If you want to clean the sensor on your own, you should have:

  • A 1/4” hex screwdriver or wrench
  • Piece of light grit sandpaper, steel wool or emery cloth
  • A fresh paper towel


  • Disable the furnace’s power by using its wall switch or breaker. If you don’t have an electric gas valve, you will need to shut off the gas in addition.
  • Lift off the heater’s front panel and track the wire to the flame sensor.
  • Take off the rod and use your sandpaper, steel wool or emery cloth to lightly rub the metal rod.
  • Wipe off the rod with a paper towel.
  • Put the sensor back in.
  • Secure the furnace doors.
  • Turn the furnace’s power back on. It could proceed through a sequence of tests before resuming regular running. If your heater doesn’t ignite, the sensor may need to be replaced or something else may be wrong. If this happens, call us at 304-707-0600 for heating and cooling repair support.
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7. Relight the Pilot Light

If you have an older heating system, the pilot light could be out. To light it, look for the instructions on a sticker on your heating system, or follow these steps.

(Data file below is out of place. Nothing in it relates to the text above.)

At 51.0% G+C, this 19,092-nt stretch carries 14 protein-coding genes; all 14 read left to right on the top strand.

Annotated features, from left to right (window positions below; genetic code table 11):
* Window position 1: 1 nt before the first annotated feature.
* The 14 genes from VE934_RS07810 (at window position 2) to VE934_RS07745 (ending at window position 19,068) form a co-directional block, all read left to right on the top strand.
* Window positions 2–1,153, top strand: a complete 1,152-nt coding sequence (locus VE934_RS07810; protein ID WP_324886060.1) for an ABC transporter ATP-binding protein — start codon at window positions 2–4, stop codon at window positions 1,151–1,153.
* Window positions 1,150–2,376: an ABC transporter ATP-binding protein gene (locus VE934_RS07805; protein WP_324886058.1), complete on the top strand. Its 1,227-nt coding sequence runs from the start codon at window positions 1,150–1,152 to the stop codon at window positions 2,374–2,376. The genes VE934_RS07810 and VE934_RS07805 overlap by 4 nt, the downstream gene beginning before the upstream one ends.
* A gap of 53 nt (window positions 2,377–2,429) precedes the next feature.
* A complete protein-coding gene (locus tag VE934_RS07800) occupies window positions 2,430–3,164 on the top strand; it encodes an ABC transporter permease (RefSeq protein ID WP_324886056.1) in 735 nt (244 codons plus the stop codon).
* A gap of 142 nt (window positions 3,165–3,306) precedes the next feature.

• Locate the switch beneath your heating system labeled “pilot,” “on” and “off.”
  • Push the switch to the “off” position.
  • Don’t do anything for at least five minutes to prevent creating a fire.
  • Move the switch to “pilot.”
  • Push the “reset” lever as you push the flame of a long lighter to the pilot light opening.
  • Let go of the “reset” button once the pilot light is lit.
  • If you have gone through the guide twice and the pilot light still won’t light or stay lit, contact us at 304-707-0600 for furnace service.

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Inspect Your Fuel Delivery System

Try using an additional gas appliance. If it doesn’t function, your natural gas delivery may be shut off, or you may have run out of propane.

We Can Help with Furnace Servicing

Followed our troubleshooting sheet but your heating system still refuses to operate?

Reach us now at 304-707-0600 or contact us online. We’ll come to your house and pinpoint the trouble.